I have read an embarrassingly tiny amount of Sci Fi, maybe residually due to the very acid opinion of a bookshop colleague years ago referring to the science fiction section as 'sweaty books for boys'. I resented this critique of an entire genre, but a reluctance to delve in remained. I thought Sci Fi required knowledge of technological or scientific stuff. I thought to read, or indeed write, science fiction you'd need to know all the 'rules'. But as I read Lem's work I realised my preconceptions couldn't be further from the truth. There are so many books and films that came to mind that seem to have been inspired by him. And as a writer responding to his work, I could go literally anywhere and put anyone (human, robot or alien) there, too.
I also realised through the process how challenging it is to write well in this genre. There is much that needs explaining in creating unknown complete worlds and it requires discernment as to how much you can leave out and what to include without being heavy handed or breaking the old show don't tell. I don't think I got everything right in my story 'Traces Remain', but I had a really good go at it. And I am immensely grateful to the editor Ra Page for his astute and brilliant guidance. I would be mortified if people read my early malformed drafts. And although there are probably aspects in the final cut that Sci Fi aficionados may roll their eyes at, I am pleased with the end result. Forgive me - it was a little bit like learning to write all over again.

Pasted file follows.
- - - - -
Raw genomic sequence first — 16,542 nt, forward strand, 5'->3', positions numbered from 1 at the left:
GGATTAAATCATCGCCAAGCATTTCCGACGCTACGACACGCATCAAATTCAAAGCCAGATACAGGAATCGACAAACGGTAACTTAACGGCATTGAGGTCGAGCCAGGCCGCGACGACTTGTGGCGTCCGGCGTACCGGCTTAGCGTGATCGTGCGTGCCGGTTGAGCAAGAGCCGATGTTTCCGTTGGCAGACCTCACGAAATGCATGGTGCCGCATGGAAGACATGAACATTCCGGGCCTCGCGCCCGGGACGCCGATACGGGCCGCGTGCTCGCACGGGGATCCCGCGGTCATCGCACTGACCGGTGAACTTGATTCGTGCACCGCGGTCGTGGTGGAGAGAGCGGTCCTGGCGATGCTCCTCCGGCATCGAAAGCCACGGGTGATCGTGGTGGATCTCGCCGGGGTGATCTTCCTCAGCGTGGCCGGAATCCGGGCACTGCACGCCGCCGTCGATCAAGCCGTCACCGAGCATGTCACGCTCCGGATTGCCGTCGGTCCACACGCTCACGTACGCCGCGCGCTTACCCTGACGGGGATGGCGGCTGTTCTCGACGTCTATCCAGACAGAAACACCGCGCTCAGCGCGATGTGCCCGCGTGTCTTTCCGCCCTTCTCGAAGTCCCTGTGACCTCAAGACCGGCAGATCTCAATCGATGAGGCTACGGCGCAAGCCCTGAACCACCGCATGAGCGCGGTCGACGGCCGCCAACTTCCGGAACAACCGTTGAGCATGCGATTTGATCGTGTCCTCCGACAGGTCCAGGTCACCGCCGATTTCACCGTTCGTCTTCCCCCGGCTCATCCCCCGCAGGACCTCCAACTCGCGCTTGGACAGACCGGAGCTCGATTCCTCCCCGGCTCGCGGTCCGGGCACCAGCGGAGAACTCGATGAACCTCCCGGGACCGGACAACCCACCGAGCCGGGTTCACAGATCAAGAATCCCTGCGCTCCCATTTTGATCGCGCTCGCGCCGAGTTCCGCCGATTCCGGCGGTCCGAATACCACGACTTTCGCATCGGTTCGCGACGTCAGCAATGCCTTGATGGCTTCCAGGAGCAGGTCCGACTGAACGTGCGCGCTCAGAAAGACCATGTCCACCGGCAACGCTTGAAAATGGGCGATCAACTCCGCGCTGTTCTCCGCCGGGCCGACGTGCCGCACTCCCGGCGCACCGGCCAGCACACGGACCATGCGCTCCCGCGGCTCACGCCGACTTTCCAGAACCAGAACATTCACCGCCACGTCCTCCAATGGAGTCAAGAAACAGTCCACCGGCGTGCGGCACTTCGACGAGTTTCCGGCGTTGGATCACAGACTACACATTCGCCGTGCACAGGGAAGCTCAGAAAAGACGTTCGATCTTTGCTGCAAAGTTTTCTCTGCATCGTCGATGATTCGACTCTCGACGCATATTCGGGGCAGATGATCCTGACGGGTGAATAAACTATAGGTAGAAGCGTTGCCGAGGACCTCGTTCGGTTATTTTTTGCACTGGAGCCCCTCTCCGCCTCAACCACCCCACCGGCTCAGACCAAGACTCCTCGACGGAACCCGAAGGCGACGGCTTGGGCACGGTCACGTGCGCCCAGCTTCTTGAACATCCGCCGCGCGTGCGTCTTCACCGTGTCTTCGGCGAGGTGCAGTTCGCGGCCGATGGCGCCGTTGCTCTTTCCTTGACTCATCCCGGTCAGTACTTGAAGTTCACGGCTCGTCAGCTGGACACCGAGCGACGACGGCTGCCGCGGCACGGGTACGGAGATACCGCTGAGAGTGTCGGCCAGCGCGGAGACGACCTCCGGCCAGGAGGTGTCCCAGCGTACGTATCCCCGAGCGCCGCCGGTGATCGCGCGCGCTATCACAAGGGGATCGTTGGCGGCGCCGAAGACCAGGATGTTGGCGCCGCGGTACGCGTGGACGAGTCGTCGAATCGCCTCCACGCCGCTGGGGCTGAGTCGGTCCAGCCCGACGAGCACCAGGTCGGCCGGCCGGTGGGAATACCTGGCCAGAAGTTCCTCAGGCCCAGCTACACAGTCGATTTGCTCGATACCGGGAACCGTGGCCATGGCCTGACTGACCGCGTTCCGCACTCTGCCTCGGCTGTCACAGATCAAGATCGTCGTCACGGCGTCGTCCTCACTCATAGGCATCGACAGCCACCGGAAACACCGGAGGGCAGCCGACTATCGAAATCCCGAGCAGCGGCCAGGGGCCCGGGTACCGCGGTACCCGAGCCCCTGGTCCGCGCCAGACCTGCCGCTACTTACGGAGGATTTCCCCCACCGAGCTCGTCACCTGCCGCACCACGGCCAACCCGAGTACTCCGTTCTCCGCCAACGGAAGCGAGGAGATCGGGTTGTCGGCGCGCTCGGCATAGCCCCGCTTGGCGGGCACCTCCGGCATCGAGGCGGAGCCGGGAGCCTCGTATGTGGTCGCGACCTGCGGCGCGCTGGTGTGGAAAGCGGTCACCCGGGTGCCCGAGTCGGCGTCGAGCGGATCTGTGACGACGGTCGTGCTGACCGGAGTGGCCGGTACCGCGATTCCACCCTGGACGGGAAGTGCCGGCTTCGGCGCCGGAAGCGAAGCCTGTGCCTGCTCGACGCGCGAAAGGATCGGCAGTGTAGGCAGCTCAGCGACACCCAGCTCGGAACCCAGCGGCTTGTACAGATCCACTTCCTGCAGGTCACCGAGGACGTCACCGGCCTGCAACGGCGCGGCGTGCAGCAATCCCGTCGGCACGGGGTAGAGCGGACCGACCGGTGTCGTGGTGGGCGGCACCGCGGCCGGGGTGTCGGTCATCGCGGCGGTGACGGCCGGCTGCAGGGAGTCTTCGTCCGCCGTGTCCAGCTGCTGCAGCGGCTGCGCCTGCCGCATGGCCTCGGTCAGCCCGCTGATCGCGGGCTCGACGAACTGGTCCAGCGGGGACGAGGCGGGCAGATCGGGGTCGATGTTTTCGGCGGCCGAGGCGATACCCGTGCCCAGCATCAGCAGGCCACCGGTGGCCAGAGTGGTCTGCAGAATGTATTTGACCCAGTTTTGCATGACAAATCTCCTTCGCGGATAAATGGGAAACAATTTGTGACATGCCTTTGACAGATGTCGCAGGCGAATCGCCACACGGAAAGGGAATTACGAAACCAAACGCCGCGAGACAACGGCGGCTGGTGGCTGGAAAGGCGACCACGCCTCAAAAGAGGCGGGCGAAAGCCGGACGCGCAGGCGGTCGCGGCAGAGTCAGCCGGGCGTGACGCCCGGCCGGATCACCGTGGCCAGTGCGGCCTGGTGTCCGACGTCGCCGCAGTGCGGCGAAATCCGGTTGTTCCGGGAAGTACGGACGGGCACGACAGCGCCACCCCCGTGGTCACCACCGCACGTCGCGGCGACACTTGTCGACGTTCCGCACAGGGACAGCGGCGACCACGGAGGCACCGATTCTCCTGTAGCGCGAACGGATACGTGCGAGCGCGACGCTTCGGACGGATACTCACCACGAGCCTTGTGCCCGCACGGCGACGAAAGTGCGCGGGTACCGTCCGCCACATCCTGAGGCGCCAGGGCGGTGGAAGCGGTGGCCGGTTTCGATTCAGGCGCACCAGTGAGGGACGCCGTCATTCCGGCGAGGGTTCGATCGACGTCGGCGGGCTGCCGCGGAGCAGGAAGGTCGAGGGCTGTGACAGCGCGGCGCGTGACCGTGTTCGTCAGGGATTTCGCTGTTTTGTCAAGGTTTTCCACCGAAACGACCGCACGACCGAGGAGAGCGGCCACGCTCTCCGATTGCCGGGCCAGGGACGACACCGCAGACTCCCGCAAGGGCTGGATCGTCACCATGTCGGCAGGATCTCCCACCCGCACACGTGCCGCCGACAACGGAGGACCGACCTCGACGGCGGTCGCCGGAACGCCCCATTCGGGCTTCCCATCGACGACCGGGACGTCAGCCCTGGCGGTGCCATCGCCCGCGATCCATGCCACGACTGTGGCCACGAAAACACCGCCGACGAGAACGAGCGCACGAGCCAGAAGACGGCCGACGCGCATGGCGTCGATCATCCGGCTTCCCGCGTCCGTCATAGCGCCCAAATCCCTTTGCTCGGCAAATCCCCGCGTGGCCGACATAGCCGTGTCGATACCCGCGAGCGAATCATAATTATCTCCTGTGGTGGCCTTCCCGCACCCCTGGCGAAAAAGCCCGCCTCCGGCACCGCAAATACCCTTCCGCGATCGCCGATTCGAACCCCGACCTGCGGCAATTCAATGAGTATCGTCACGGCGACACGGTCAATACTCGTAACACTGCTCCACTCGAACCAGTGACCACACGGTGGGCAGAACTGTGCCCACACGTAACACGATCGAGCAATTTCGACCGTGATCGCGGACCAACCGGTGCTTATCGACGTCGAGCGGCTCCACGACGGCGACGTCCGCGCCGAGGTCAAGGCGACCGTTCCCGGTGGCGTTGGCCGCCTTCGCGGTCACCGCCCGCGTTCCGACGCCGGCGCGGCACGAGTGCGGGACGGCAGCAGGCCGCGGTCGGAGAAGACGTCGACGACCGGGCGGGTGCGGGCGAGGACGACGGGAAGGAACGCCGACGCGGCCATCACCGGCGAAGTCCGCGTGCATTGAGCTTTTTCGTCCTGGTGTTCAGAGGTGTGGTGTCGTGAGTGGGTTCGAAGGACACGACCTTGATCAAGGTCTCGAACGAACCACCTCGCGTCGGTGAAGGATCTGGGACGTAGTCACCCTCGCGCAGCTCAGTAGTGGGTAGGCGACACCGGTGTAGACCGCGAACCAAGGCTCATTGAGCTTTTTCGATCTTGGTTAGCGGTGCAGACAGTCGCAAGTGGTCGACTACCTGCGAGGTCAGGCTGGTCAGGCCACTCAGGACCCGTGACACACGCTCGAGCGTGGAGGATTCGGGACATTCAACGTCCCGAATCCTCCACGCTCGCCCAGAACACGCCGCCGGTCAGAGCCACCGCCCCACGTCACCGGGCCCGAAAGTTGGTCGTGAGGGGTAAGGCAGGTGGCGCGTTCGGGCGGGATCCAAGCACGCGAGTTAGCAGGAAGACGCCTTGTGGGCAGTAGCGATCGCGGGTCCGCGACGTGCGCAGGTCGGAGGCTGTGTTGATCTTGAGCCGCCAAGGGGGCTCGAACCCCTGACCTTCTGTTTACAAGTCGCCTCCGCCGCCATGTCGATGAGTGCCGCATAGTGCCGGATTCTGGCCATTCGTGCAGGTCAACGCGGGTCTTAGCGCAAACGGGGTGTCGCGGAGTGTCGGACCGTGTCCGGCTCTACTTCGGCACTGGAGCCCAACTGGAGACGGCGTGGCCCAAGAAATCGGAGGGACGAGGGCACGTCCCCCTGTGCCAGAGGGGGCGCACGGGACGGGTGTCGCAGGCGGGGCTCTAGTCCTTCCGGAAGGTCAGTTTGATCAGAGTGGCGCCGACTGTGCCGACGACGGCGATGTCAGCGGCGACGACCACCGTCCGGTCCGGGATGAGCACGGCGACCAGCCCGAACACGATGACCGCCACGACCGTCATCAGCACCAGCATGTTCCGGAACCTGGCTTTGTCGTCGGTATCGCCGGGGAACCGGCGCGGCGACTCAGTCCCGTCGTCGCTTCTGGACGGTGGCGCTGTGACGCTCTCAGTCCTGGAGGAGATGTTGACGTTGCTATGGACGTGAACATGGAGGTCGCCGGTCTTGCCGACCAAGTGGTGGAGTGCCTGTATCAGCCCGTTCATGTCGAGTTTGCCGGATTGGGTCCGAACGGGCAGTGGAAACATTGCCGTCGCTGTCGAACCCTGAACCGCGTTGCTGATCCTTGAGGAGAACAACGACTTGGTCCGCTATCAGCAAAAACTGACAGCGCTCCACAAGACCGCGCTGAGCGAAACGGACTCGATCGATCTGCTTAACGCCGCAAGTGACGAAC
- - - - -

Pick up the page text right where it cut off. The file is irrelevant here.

I'm really excited to read what other contributors have done with Lem's inspiration. And thrilled to be appearing in an anthology that features brilliant well established writers. For more information about the project and to pre order copies of Lemistry see Commapress